Tort Law Outline -- 1L Fall 2012

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Outline on Tort law, first year law school course (1L). Textbook used was Richard Epstein's Cases and Materials on Torts, 9th edition.

Transcript of Tort Law Outline -- 1L Fall 2012

  • Tort Goals -Rationales and Goals (think rights based approach v. tort as instrument approach) 1) Corrective justice = rights based idea, restore the moral balance 2) Civil recourse = focus on what should receive and societal recognition of harm. 3) Deterrence ( discourage self help ) = prevent future torts. 4) Loss Spreading = spread loss to society through / Least cost avoider (avoid accident cheaply) 6) Redress = Tort as populist mechanism/weapon against the man. 7) Allocatively efficient, but not distributionaly fair?

    Battery - Assault [offensive contact or threat of offensive contact] -Intent to Act, -Intent to Act Unlawfully, -Intent to Act with Substantial Certainty of harm. -Intent to Harm. Vosberg v. Putney

    Is a boy1 liable for injuries that resulted when boy1 poked boy2s knee with his foot, under the table in a classroom.

    Yes. Boy1 is liable for battery. Boy1s poking disturbed school decorum, his actions displayed an intent to act unlawfully. Because they were in a classroom NOT a playground there is no implied consent. Tort-feasors take their victims as they find them, egg-shell skull rule, Boy1 is liable for Boy2 losing his leg.

    Garrat v. Dailey Is a boy liable for injuries that resulted when the boy moved old-womans chair while she was sitting down?

    Yes. Boy is liable for battery. Removing the chair creates a situation where it is substantially certain that harm will occur. Intent to act with substantial certainty that harm will occur.

    Mohr v. Williams Intent to Act w/o consent.

    Is a Dr. liable when the patient consented to an operation on patients right ear, however, during the operation, Dr. thought it was more necessary to operate on the left ear.

    Yes. Dr. is liable for battery. Patient did not give express or implied consent for operating on the left ear. People have an absolute right to immunity from physical interference. Even though Dr. did not intend to act unlawfully, he intended to act, and the act is itself unlawful.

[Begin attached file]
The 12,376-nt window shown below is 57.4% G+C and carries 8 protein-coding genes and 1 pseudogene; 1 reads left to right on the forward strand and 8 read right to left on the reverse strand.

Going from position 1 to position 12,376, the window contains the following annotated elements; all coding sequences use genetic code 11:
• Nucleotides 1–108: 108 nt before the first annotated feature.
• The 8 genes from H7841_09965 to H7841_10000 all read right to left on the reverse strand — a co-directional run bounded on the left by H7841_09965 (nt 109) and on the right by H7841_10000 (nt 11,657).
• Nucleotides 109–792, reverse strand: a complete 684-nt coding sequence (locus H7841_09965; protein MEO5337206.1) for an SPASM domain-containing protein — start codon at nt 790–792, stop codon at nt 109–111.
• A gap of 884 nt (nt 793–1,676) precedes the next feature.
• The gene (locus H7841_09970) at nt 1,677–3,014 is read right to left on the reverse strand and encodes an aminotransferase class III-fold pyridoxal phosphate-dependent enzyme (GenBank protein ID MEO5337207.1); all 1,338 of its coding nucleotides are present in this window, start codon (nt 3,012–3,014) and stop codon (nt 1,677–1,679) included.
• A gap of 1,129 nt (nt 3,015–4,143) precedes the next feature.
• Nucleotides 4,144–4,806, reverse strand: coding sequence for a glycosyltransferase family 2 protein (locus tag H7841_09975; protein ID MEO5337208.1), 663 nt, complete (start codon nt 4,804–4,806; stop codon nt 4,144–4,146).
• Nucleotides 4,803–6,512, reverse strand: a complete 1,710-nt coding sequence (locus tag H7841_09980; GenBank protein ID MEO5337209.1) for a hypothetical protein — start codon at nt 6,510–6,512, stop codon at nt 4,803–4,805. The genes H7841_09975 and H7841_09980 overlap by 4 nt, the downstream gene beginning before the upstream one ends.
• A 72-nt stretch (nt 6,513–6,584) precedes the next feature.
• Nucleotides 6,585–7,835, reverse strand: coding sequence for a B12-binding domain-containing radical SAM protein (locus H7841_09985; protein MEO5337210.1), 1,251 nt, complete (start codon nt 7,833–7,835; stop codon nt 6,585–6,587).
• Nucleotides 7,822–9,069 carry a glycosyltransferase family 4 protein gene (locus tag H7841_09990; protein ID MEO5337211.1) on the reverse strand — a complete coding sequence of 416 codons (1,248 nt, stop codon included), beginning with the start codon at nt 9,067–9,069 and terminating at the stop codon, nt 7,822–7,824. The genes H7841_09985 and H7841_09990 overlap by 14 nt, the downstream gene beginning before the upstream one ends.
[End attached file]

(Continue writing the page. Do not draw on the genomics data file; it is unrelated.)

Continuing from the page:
Cantebury v. Spence DUTY TO DISCLOSE

    Is a Dr. liable to a patient where the patient became paralyzed after falling during recovery and Dr. did not disclose the risk of paralysis.

    Yes, Dr. is liable for Battery. People have an absolute right to determine what is done with their body = opportunity to know and evaluate risk Dr. must disclose risk that a reasonable person in patients position would find significant to patients decision. EXCEPT: emergency and when disclosure would threaten the patients well-being.

  • Consent [ Tortfeasor claims Victim allowed the offensive contact ] Types: Express - Implied - Emergency - Transferred.

    Kennedy v. Parrot

    Is a Dr. liable to a patient when during the course of an operation Dr. discovered unknown hazardous cysts and removed them.

    Not liable for battery. This is different from Mohr v. Williams b/c the cysts were in the same vicinity, w/i scope of original operation and consent and unable to obtain pre-operative consent. Also, we can infer implied consent b/c: cost/benefit of putting patient through 2nd operation.

    Schloendorff v. NY Hospital

    Emergency consent = exception to absolute right to determine what is done to body.

    EXCEPTIONS to Consent [ consent is prohibited ] - Protected Classs cant consent. - No Consent to illegal activities. - Mentally ill are strictly liable (caretakers dont consent) Hudson v. Craft Is a boxing promoter

    liable for injuries a boxer suffered during an unlicensed prize fight?

    Yes, promoter is liable for battery. Statute requires licenses for all fights. Goal of statute is to protect boxers are protected class. Boxer cant consent to the type of unlawful activity that the statute is designed to protect boxers from. Majority rule: no consent to unlawful acts. Recovery between two fighters is okay (disincentive fighters from beating up opponent too badly) Minority rule: Volenti / pari delicito (volunteer + equal fault) No recovery for fighters.

    Barton v. Beeline

    Girl consented to a statutory rape and sued company?

    -Company of raping employee is not liable. -No compensation for consenting to illegal activity. - Perverse incentives problem.

    McGuire v. Almy Is Mental-Patient liable for hitting Nurse with table leg?

    Yes, mental patient is liable. Assume that the mentally-ill intended to cause harm. Concerned with perverse incentives, prevent people from fraudulently claiming insanity to avoid tort liability. Induce caretakers to pay closer attention. Also, corrective justice concerns that a man should be liable for the harm he causes.